Community-Based Interventions in Prepared-Food Sources: A Systematic Review
Foods purchased from prepared food sources (ready-to-eat foods that can be eaten outside the home or brought back or delivered to the home to eat) are now a major part of the American diet and are linked to increased rates of overweight and chronic disease. Prepared food sources may be an important venue for obesity-prevention efforts. This is the first systematic review of interventions in community-based prepared-food sources. Researchers found that interventions in prepared-food sources show initial promising results at the store level. Interventions mostly targeted an urban population, predominately white, in a range of incomes. The most common framework used was social marketing theory. Most interventions centered on signage to promote existing healthful food choices. Several worked with kitchen staff to improve low-fat food preparation practices, and several conducted formal menu analyses to determine more healthful food choices for promotion. Many interventions showed that changing the prepared-food environment may improve sales and awareness of more healthful foods and improve purchasing and consumption behaviors.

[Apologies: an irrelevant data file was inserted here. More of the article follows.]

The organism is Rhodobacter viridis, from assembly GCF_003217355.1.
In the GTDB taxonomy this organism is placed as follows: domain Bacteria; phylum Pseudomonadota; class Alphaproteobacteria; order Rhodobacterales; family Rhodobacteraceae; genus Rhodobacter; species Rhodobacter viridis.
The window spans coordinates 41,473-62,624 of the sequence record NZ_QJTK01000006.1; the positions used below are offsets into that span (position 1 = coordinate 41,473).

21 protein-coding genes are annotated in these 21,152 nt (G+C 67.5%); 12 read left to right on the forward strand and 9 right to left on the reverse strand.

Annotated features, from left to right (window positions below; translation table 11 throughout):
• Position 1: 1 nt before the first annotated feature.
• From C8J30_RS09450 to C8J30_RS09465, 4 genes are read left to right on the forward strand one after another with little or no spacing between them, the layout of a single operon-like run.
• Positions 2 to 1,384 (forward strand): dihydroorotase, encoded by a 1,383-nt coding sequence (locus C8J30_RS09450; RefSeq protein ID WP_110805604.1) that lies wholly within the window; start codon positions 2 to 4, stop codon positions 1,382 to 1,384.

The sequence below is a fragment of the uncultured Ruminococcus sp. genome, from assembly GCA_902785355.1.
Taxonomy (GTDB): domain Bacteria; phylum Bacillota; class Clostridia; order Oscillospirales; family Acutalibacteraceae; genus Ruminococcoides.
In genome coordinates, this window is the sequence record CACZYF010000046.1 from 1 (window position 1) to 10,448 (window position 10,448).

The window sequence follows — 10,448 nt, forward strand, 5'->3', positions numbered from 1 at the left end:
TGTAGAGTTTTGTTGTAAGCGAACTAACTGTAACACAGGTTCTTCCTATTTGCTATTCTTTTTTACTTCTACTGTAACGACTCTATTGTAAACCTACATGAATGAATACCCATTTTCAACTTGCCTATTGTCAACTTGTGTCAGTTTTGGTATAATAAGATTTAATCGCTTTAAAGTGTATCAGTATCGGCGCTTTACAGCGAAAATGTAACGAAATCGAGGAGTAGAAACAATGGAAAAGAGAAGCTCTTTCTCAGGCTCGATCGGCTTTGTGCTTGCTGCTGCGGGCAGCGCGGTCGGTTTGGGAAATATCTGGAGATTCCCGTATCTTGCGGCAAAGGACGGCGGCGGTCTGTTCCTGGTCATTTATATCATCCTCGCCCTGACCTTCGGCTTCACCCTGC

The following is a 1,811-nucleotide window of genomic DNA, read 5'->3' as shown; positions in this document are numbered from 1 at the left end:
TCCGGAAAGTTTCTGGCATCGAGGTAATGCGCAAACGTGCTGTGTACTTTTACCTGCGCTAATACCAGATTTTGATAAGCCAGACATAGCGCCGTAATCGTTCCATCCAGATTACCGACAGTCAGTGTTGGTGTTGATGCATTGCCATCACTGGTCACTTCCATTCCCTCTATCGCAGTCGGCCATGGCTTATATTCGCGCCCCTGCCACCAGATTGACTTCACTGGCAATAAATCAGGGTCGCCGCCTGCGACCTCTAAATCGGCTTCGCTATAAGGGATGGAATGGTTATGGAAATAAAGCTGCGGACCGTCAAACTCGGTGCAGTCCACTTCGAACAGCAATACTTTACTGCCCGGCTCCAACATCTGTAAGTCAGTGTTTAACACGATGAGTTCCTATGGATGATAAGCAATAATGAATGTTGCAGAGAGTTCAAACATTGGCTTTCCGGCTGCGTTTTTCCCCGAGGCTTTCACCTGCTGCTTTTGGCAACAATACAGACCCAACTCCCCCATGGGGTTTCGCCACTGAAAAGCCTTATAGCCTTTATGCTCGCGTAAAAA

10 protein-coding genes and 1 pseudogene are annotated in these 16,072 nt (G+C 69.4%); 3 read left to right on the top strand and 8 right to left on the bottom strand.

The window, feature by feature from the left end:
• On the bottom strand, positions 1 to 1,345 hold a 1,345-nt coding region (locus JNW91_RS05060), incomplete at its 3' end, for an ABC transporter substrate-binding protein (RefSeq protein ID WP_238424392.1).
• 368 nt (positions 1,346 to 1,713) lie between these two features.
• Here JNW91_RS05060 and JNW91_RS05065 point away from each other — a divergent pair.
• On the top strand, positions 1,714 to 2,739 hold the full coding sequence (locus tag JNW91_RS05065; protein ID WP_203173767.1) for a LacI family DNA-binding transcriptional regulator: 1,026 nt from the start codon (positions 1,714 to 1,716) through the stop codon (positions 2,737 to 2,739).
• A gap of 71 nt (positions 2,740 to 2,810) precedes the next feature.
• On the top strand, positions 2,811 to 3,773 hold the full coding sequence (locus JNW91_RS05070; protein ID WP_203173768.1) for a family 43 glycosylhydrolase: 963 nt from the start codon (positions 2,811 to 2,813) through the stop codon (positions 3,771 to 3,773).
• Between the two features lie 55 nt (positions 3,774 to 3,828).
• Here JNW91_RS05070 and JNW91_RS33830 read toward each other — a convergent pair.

The healthfulness of foods and beverages found in retail food stores differs widely across the United States, both by location of the store as well as by store type. Some communities have limited access to stores that carry healthful staple foods such as fruits and vegetables, whole grain-rich foods, and … More
Children and adolescents see between 4,500 and 6,000 food ads on TV each year, the majority of which are for products high in sugar and fat and low in essential nutrients. In April 2011, a coalition of federal authorities known as the Interagency Working Group on Foods Marketed to Children … More
The marketing of unhealthy foods to children and youth is a major public health concern. Children in the United States grow up surrounded by food and beverage marketing, which primarily promotes products with excessive amounts of added sugar, salt, and fat, and inadequate amounts of fruits, vegetables, and whole grains. … More